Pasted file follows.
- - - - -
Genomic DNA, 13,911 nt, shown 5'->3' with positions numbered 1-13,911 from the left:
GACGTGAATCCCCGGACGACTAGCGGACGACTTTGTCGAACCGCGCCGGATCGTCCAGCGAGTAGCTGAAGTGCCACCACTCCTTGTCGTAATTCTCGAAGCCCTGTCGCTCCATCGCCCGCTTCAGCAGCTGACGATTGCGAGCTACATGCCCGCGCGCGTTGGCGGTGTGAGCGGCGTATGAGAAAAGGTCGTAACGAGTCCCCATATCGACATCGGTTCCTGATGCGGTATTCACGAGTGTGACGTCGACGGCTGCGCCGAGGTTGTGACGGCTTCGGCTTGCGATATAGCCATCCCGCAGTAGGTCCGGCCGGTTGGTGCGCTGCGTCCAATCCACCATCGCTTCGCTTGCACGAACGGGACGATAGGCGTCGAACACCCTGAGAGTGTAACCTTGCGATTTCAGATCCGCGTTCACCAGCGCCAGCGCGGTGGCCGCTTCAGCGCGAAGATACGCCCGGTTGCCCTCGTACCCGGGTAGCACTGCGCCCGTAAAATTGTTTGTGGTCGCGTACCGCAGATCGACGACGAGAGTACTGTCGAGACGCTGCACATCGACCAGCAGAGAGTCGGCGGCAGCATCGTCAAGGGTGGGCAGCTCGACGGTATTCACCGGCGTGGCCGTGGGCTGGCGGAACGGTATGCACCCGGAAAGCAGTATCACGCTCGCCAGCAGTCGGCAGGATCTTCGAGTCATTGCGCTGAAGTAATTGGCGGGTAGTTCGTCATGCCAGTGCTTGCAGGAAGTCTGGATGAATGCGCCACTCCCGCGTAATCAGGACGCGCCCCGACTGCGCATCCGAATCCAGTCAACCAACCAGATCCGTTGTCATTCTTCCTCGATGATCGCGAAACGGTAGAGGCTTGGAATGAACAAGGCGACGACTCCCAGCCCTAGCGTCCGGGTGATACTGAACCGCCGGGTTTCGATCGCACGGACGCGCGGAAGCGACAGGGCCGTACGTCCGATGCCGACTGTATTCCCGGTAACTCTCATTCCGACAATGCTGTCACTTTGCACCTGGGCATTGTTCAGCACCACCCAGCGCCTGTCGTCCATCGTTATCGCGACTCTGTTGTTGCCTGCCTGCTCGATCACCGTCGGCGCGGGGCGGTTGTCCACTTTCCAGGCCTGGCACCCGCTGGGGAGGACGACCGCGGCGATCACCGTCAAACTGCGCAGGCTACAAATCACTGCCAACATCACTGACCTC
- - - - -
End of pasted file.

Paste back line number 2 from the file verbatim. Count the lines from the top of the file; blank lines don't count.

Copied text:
GACGTGAATCCCCGGACGACTAGCGGACGACTTTGTCGAACCGCGCCGGATCGTCCAGCGAGTAGCTGAAGTGCCACCACTCCTTGTCGTAATTCTCGAAGCCCTGTCGCTCCATCGCCCGCTTCAGCAGCTGACGATTGCGAGCTACATGCCCGCGCGCGTTGGCGGTGTGAGCGGCGTATGAGAAAAGGTCGTAACGAGTCCCCATATCGACATCGGTTCCTGATGCGGTATTCACGAGTGTGACGTCGACGGCTGCGCCGAGGTTGTGACGGCTTCGGCTTGCGATATAGCCATCCCGCAGTAGGTCCGGCCGGTTGGTGCGCTGCGTCCAATCCACCATCGCTTCGCTTGCACGAACGGGACGATAGGCGTCGAACACCCTGAGAGTGTAACCTTGCGATTTCAGATCCGCGTTCACCAGCGCCAGCGCGGTGGCCGCTTCAGCGCGAAGATACGCCCGGTTGCCCTCGTACCCGGGTAGCACTGCGCCCGTAAAATTGTTTGTGGTCGCGTACCGCAGATCGACGACGAGAGTACTGTCGAGACGCTGCACATCGACCAGCAGAGAGTCGGCGGCAGCATCGTCAAGGGTGGGCAGCTCGACGGTATTCACCGGCGTGGCCGTGGGCTGGCGGAACGGTATGCACCCGGAAAGCAGTATCACGCTCGCCAGCAGTCGGCAGGATCTTCGAGTCATTGCGCTGAAGTAATTGGCGGGTAGTTCGTCATGCCAGTGCTTGCAGGAAGTCTGGATGAATGCGCCACTCCCGCGTAATCAGGACGCGCCCCGACTGCGCATCCGAATCCAGTCAACCAACCAGATCCGTTGTCATTCTTCCTCGATGATCGCGAAACGGTAGAGGCTTGGAATGAACAAGGCGACGACTCCCAGCCCTAGCGTCCGGGTGATACTGAACCGCCGGGTTTCGATCGCACGGACGCGCGGAAGCGACAGGGCCGTACGTCCGATGCCGACTGTATTCCCGGTAACTCTCATTCCGACAATGCTGTCACTTTGCACCTGGGCATTGTTCAGCACCACCCAGCGCCTGTCGTCCATCGTTATCGCGACTCTGTTGTTGCCTGCCTGCTCGATCACCGTCGGCGCGGGGCGGTTGTCCACTTTCCAGGCCTGGCACCCGCTGGGGAGGACGACCGCGGCGATCACCGTCAAACTGCGCAGGCTACAAATCACTGCCAACATCACTGACCTC